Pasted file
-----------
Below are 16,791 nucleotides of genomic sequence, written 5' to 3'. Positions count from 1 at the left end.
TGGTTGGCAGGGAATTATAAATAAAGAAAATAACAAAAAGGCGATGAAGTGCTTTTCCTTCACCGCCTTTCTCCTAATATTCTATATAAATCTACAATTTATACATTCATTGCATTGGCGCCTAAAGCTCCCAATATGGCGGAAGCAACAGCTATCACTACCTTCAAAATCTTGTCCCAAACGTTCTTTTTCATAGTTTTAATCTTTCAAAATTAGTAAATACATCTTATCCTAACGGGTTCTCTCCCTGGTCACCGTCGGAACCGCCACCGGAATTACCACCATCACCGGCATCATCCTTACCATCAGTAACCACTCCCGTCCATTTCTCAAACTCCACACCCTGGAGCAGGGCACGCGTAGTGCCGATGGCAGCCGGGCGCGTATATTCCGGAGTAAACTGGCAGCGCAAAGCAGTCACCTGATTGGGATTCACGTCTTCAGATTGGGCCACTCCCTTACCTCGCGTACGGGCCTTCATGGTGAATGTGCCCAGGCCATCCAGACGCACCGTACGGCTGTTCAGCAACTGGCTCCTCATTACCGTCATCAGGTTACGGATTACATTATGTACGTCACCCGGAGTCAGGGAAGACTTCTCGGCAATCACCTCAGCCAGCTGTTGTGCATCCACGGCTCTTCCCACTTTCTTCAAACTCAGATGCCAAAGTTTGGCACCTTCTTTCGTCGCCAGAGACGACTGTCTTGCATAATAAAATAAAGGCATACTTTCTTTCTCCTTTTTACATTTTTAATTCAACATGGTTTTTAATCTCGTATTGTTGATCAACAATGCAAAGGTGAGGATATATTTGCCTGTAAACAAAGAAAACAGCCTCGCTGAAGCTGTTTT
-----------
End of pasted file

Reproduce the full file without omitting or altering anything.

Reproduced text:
Below are 16,791 nucleotides of genomic sequence, written 5' to 3'. Positions count from 1 at the left end.
TGGTTGGCAGGGAATTATAAATAAAGAAAATAACAAAAAGGCGATGAAGTGCTTTTCCTTCACCGCCTTTCTCCTAATATTCTATATAAATCTACAATTTATACATTCATTGCATTGGCGCCTAAAGCTCCCAATATGGCGGAAGCAACAGCTATCACTACCTTCAAAATCTTGTCCCAAACGTTCTTTTTCATAGTTTTAATCTTTCAAAATTAGTAAATACATCTTATCCTAACGGGTTCTCTCCCTGGTCACCGTCGGAACCGCCACCGGAATTACCACCATCACCGGCATCATCCTTACCATCAGTAACCACTCCCGTCCATTTCTCAAACTCCACACCCTGGAGCAGGGCACGCGTAGTGCCGATGGCAGCCGGGCGCGTATATTCCGGAGTAAACTGGCAGCGCAAAGCAGTCACCTGATTGGGATTCACGTCTTCAGATTGGGCCACTCCCTTACCTCGCGTACGGGCCTTCATGGTGAATGTGCCCAGGCCATCCAGACGCACCGTACGGCTGTTCAGCAACTGGCTCCTCATTACCGTCATCAGGTTACGGATTACATTATGTACGTCACCCGGAGTCAGGGAAGACTTCTCGGCAATCACCTCAGCCAGCTGTTGTGCATCCACGGCTCTTCCCACTTTCTTCAAACTCAGATGCCAAAGTTTGGCACCTTCTTTCGTCGCCAGAGACGACTGTCTTGCATAATAAAATAAAGGCATACTTTCTTTCTCCTTTTTACATTTTTAATTCAACATGGTTTTTAATCTCGTATTGTTGATCAACAATGCAAAGGTGAGGATATATTTGCCTGTAAACAAAGAAAACAGCCTCGCTGAAGCTGTTTT